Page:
Get Rid of That Guilt: Why Skipping a Workout is OK

9 Sep

This morning, I got up early and headed out to meet my friend at Starbucks for…wait for it…PUMPKIN SPICED LATTES! Yes, they are indeed back and I couldn’t be more excited about it. Not only do I love the flavor, but it makes me ecstatic for the fall season: pumpkins, running outside, not sweating in my 100+ degree apartment, kettle corn, hayrides, apple picking… Seriously, I could go on forever. 

Anyway, as we chatted over our absolutely delicious “fall in a cup” lattes in the park, my friend admitted to something: she felt guilty for skipping her morning run. “I woke up early so I could run before work and then just laid around the house and didn’t do it. Now I’m going to feel guilty the rest of the day.” As I took another sweet slurp of my latte, I reflected on how I’ve been there a million times in the past. Whether I wasn’t “in the mood” to go for a run or skipped a cardio class at the gym due to pure laziness, it’s hard not to feel a little guilty when you skip a workout. I remember in college if I didn’t go to the gym for an hour each day or missed out on my weekly cycling class, I’d completely beat myself up over it. I’m lazy. I’m fat. Now I’m going to gain weight. I may as well not eat for the rest of the day. I should have just gone to the gym. Negative thoughts would haunt me for the rest of the day. Therefore, I’d force myself to exercise on days my body wasn’t feeling it, and skip out on fun dates with friends in order to go to the gym. Looking back now, it’s completely pathetic that I put so much emphasis on my psychotic workout plan.

Now, my mindset has completely changed. I don’t let myself feel guilty anymore because if I decide not to work out, I don’t think of it as a bad thing. The phrases skipping or giving up have such negative connotations to them. It’s not like you gave up on eating healthy forever or decided to drop out of school. It’s one workout for Pete’s sake! Therefore now when I choose not to do a workout, I think of it as just that. This was my decision. My body wasn’t feeling it at the time. I’m going to go with what my body tells me to do, rather than meeting my expectations. 

Once you have this mindset, you’ll never feel guilty about missing a workout again. In fact, I decided to skip  opt out of my morning run yesterday, and ended up having the most fabulous, healthy day because of it. I was able to make a hearty breakfast, do 20 minutes of morning yoga, and go for a long walk with my friend later in the afternoon. Sure I didn’t sweat a bunch or torch hundreds of calories, but I felt good about it and made the right decision for that day. On the other hand, I will be going on a 5 mile run this evening and couldn’t be more excited about it. I’m excited to challenge my body, see what my time will be and run in this gorgeous fall weather. However, if I happened to not be feeling it at the time of my run, I’d chose to do something else and would move on with it. It’s all about listening to your body.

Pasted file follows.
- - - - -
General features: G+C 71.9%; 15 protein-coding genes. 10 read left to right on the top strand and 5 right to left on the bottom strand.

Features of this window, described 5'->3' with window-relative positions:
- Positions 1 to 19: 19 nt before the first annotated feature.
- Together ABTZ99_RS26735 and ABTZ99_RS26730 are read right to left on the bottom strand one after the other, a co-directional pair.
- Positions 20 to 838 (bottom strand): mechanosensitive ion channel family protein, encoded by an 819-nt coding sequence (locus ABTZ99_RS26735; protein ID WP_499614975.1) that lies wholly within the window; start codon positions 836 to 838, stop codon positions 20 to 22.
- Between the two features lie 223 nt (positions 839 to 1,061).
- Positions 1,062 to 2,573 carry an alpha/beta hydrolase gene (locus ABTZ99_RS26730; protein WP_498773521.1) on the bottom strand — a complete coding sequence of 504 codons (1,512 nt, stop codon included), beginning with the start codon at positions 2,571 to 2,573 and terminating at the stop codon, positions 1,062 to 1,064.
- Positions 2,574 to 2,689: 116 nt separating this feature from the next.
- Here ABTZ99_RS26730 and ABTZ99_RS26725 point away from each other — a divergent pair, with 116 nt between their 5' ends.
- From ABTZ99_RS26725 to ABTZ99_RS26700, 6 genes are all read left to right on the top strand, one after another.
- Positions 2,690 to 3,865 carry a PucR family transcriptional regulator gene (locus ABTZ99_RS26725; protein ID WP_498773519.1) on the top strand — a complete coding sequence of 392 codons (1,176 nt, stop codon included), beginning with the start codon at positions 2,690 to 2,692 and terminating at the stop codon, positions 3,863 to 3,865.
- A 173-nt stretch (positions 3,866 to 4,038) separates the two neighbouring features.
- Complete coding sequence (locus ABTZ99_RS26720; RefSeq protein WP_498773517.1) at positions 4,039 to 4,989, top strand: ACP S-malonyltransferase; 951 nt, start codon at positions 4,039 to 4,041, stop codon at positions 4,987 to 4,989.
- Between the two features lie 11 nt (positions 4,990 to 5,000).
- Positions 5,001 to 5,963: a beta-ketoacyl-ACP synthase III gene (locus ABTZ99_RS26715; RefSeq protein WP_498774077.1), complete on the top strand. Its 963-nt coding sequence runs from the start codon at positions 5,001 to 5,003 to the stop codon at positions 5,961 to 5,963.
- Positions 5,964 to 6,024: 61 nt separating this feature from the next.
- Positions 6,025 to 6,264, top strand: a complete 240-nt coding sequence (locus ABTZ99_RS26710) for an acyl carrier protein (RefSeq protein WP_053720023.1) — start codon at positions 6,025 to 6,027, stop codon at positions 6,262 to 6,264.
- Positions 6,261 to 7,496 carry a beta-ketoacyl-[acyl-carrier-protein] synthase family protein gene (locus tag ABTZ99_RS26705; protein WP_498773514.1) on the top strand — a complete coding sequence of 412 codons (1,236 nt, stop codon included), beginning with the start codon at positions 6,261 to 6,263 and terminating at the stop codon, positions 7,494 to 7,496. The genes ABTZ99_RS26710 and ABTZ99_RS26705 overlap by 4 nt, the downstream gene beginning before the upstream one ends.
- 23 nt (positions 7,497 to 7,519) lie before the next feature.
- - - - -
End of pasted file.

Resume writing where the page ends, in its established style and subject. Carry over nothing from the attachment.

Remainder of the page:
After all, working out shouldn’t be a chore; you should feel motivated and inspired by it! Whenever friends complain about going to the gym or talk about “forcing” themselves to go, I tell them to stay home and do something else, or go for a long walk to sort things out. If you’re feeling miserable and dragging yourself to exercise, it’s NOT going to be a good workout. And let me tell you: 25 minutes on the elliptical at a slow “I-don’t-want-t0-be-here” pace is going to do nothing for your body or overall weight management efforts. Our bodies need a break once in a while after all. And if you’re someone who exercises nearly every day, the occasional rest day is more than OK; in fact it’s good for your health. We don’t want to overwork our bodies now, do we? 

So to wrap things up: next time you find yourself feeling guilty about “skipping” a workout, try to listen to your body and think about what’s right for you. If you really are just being lazy, give it a few minutes and see how you feel, or start by just going for a walk and begin running if you feel like it (not ’cause you HAVE to). However, if you really do just need a day of rest, take one guiltlessly. There is always tomorrow and one little missed workout is not going to make the slightest difference on your overall healthy lifestyle (I wish I had known this in college). Trust me. 

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5 Responses to “Get Rid of That Guilt: Why Skipping a Workout is OK”

  1. trish August 8, 2013 at 2:12 pm #

    All i did was google “is it bad to miss a workout” and I came across this.
    I had a little procedure done at the hospital today.. nothing even remotely big or dangerous, but it gave me enough stomach cramps to make the idea of “leg day” at the gym really daunting.
    your blog/article made me really excited about going to spend the next hour catching up on some reading instead of the usual motivated sweaty workout I do on Thursdays. And I’m not going to feel guilty at all… so thank you!

  2. Arby September 4, 2013 at 2:48 pm #

    LOL me too! All I did was google “is it okay to skip a workout today” and came to this post. I actually had to laugh a little when you described how opting out if a workout made you feel like you’re fat or lazy and going to gain all this weight back. That is totally how I felt right before clicking the link to get here. In fact, I felt guilty for even googling it to try and justify missing a day. But now that I think about it, I think if I went, I would give a crappy effort and it would probably leve me feeling more frustrated anyway.

    Thank you so much for doing this post!

Trackbacks/Pingbacks

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